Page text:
LAS VEGAS (KTNV) — In the span of a week, Las Vegas Metropolitan Police have announced breaks in two decades-old cold cases.
Police say DNA evidence links Johnny Blake Peterson to the murders of a teenage girl and a young woman in the Las Vegas Valley, four years apart.
On Monday, they announced Peterson, who died in 1993, is the suspected killer of 22-year-old Diana Hanson, who was found dead in 1983.
— KTNV 13 Action News (@KTNV) December 8, 2021
Hanson was reported missing on Dec. 31, 1983 after failing to return home to her family, said Lt. Ray Spencer with LVMPD's Homicide Section. Later that day, her body was found on Spring Mountain Road, approximately one-and-a-half miles southwest of Buffalo Drive. She had been sexually assaulted, Spencer said.
DNA evidence was recovered from Hanson's body. Homicide detectives continued to work leads in the case for the next 38 years, but were previously unable to identify Hanson's killer, Spencer said.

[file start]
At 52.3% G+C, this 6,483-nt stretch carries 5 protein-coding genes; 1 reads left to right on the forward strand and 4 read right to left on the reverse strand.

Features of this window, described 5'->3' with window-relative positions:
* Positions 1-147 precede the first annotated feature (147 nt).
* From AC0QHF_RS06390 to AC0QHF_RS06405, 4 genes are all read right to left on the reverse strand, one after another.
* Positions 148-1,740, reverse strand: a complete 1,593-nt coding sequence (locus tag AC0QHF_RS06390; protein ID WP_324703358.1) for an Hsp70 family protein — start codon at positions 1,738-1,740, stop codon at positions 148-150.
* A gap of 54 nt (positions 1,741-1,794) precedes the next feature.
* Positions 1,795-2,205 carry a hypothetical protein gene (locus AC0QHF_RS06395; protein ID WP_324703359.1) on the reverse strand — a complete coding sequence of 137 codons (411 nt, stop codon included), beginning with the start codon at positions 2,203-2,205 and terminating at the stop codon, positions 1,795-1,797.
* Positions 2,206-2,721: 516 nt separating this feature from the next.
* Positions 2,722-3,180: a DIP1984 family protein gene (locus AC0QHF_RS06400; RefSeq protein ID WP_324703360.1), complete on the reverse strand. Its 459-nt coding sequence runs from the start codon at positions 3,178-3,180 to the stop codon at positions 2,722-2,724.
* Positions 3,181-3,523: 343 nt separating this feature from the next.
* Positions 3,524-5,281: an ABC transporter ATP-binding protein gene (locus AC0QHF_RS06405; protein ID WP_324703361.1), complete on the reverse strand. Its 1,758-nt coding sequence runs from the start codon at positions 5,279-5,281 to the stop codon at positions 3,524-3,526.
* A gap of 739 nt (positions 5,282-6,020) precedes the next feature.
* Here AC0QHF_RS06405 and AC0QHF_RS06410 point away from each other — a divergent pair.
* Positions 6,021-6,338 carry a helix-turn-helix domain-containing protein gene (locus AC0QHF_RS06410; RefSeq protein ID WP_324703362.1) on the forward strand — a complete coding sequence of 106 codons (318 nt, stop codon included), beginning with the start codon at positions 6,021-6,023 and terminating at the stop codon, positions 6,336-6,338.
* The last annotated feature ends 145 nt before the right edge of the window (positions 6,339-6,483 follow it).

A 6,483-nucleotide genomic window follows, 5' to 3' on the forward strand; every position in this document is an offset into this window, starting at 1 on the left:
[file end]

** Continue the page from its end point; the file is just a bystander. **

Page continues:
A break in the case came when DNA testing identified Peterson as the suspected killer of Kim Bryant, a 16-year-old Western High School student who was kidnapped near her school in 1979. Bryant was found murdered a few days later, and an autopsy determined she had been sexually assaulted.
After identifying Peterson as the suspect in Bryant's murder, homicide detectives requested a comparison of his DNA with the DNA collected from Diana Hanson's body, Spencer said. That testing proved Peterson was the man who murdered and sexually assaulted Hanson, he said.
Since Peterson is deceased, no arrests will be made in this case. Spencer said the city's homicide detectives will review other cold cases for possible connections to Peterson.
"This case is yet another example of the lengths that our detectives will go to in order to bring justice and closure to the families of murdered victims," Spencer said. "The LVMPD Homicide Section will continue to investigate all unsolved murders in an effort to identify the persons responsible and hold them accountable."
Spencer mentioned the DNA testing was done in partnership with Othram Labs, a private laboratory that uses DNA technology to help solve cold cases. Local entrepreneur Justin Woo provided a donation that helped pay to test the DNA evidence in Bryant's case, Spencer said previously.